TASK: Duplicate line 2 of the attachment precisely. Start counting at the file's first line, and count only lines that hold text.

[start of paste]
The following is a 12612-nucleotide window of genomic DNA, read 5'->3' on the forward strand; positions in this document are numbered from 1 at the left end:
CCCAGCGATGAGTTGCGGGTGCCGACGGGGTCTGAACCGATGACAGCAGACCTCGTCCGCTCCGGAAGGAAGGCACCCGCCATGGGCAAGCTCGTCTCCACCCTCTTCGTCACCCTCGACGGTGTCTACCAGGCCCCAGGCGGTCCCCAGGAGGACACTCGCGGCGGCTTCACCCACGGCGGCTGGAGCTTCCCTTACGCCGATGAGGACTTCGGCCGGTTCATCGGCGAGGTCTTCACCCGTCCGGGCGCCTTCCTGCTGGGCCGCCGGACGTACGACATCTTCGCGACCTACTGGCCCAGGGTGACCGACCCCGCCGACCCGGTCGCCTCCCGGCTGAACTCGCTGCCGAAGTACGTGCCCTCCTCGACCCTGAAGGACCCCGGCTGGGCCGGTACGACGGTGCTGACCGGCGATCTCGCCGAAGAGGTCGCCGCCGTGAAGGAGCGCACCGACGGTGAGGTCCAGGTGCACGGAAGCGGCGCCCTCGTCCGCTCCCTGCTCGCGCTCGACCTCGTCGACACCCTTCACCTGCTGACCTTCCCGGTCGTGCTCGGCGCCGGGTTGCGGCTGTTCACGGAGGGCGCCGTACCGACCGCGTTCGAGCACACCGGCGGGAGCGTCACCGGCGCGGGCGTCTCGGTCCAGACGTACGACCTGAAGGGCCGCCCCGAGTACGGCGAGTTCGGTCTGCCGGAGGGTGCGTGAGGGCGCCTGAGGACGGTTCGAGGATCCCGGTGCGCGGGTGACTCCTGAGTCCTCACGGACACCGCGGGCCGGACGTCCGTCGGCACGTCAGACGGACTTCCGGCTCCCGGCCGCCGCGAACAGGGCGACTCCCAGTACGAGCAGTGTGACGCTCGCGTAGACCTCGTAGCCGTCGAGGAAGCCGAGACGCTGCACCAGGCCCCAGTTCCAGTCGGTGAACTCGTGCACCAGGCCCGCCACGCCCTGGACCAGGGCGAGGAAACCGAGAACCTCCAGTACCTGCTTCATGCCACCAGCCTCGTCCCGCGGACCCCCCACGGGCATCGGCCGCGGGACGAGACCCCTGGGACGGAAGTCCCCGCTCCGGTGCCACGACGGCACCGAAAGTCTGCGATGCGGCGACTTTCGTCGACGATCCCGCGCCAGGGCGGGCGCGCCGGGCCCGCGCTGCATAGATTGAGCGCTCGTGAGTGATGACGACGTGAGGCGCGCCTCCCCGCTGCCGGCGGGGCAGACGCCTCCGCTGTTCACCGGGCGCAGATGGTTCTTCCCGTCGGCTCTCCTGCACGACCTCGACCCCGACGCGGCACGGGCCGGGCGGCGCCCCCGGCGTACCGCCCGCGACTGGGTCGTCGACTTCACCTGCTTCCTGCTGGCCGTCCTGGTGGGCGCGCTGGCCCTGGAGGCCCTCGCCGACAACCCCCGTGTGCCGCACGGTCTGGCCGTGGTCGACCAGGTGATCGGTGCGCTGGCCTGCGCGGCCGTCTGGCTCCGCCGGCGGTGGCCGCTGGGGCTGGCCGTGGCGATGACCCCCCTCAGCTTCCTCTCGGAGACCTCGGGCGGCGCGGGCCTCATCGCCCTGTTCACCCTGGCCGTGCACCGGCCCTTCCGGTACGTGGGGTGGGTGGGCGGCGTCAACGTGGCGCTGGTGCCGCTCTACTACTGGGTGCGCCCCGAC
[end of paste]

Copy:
CCCAGCGATGAGTTGCGGGTGCCGACGGGGTCTGAACCGATGACAGCAGACCTCGTCCGCTCCGGAAGGAAGGCACCCGCCATGGGCAAGCTCGTCTCCACCCTCTTCGTCACCCTCGACGGTGTCTACCAGGCCCCAGGCGGTCCCCAGGAGGACACTCGCGGCGGCTTCACCCACGGCGGCTGGAGCTTCCCTTACGCCGATGAGGACTTCGGCCGGTTCATCGGCGAGGTCTTCACCCGTCCGGGCGCCTTCCTGCTGGGCCGCCGGACGTACGACATCTTCGCGACCTACTGGCCCAGGGTGACCGACCCCGCCGACCCGGTCGCCTCCCGGCTGAACTCGCTGCCGAAGTACGTGCCCTCCTCGACCCTGAAGGACCCCGGCTGGGCCGGTACGACGGTGCTGACCGGCGATCTCGCCGAAGAGGTCGCCGCCGTGAAGGAGCGCACCGACGGTGAGGTCCAGGTGCACGGAAGCGGCGCCCTCGTCCGCTCCCTGCTCGCGCTCGACCTCGTCGACACCCTTCACCTGCTGACCTTCCCGGTCGTGCTCGGCGCCGGGTTGCGGCTGTTCACGGAGGGCGCCGTACCGACCGCGTTCGAGCACACCGGCGGGAGCGTCACCGGCGCGGGCGTCTCGGTCCAGACGTACGACCTGAAGGGCCGCCCCGAGTACGGCGAGTTCGGTCTGCCGGAGGGTGCGTGAGGGCGCCTGAGGACGGTTCGAGGATCCCGGTGCGCGGGTGACTCCTGAGTCCTCACGGACACCGCGGGCCGGACGTCCGTCGGCACGTCAGACGGACTTCCGGCTCCCGGCCGCCGCGAACAGGGCGACTCCCAGTACGAGCAGTGTGACGCTCGCGTAGACCTCGTAGCCGTCGAGGAAGCCGAGACGCTGCACCAGGCCCCAGTTCCAGTCGGTGAACTCGTGCACCAGGCCCGCCACGCCCTGGACCAGGGCGAGGAAACCGAGAACCTCCAGTACCTGCTTCATGCCACCAGCCTCGTCCCGCGGACCCCCCACGGGCATCGGCCGCGGGACGAGACCCCTGGGACGGAAGTCCCCGCTCCGGTGCCACGACGGCACCGAAAGTCTGCGATGCGGCGACTTTCGTCGACGATCCCGCGCCAGGGCGGGCGCGCCGGGCCCGCGCTGCATAGATTGAGCGCTCGTGAGTGATGACGACGTGAGGCGCGCCTCCCCGCTGCCGGCGGGGCAGACGCCTCCGCTGTTCACCGGGCGCAGATGGTTCTTCCCGTCGGCTCTCCTGCACGACCTCGACCCCGACGCGGCACGGGCCGGGCGGCGCCCCCGGCGTACCGCCCGCGACTGGGTCGTCGACTTCACCTGCTTCCTGCTGGCCGTCCTGGTGGGCGCGCTGGCCCTGGAGGCCCTCGCCGACAACCCCCGTGTGCCGCACGGTCTGGCCGTGGTCGACCAGGTGATCGGTGCGCTGGCCTGCGCGGCCGTCTGGCTCCGCCGGCGGTGGCCGCTGGGGCTGGCCGTGGCGATGACCCCCCTCAGCTTCCTCTCGGAGACCTCGGGCGGCGCGGGCCTCATCGCCCTGTTCACCCTGGCCGTGCACCGGCCCTTCCGGTACGTGGGGTGGGTGGGCGGCGTCAACGTGGCGCTGGTGCCGCTCTACTACTGGGTGCGCCCCGAC